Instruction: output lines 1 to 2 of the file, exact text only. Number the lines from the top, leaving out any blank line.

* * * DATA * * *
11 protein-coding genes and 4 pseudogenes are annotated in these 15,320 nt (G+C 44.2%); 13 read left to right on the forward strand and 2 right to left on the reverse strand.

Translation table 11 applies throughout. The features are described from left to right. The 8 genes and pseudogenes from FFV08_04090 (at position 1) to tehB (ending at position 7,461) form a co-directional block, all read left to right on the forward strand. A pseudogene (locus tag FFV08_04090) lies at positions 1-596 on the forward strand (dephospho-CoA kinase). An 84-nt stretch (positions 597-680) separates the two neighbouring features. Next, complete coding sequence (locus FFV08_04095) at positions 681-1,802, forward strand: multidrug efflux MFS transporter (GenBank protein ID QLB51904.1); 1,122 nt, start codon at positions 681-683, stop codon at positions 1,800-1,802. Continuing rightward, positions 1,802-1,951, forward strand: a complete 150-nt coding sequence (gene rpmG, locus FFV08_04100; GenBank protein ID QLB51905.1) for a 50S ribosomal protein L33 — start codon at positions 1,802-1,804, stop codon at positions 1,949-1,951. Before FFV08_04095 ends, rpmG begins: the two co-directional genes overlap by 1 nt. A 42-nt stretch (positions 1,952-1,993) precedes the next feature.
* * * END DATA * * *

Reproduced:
11 protein-coding genes and 4 pseudogenes are annotated in these 15,320 nt (G+C 44.2%); 13 read left to right on the forward strand and 2 right to left on the reverse strand.

Translation table 11 applies throughout. The features are described from left to right. The 8 genes and pseudogenes from FFV08_04090 (at position 1) to tehB (ending at position 7,461) form a co-directional block, all read left to right on the forward strand. A pseudogene (locus tag FFV08_04090) lies at positions 1-596 on the forward strand (dephospho-CoA kinase). An 84-nt stretch (positions 597-680) separates the two neighbouring features. Next, complete coding sequence (locus FFV08_04095) at positions 681-1,802, forward strand: multidrug efflux MFS transporter (GenBank protein ID QLB51904.1); 1,122 nt, start codon at positions 681-683, stop codon at positions 1,800-1,802. Continuing rightward, positions 1,802-1,951, forward strand: a complete 150-nt coding sequence (gene rpmG, locus FFV08_04100; GenBank protein ID QLB51905.1) for a 50S ribosomal protein L33 — start codon at positions 1,802-1,804, stop codon at positions 1,949-1,951. Before FFV08_04095 ends, rpmG begins: the two co-directional genes overlap by 1 nt. A 42-nt stretch (positions 1,952-1,993) precedes the next feature.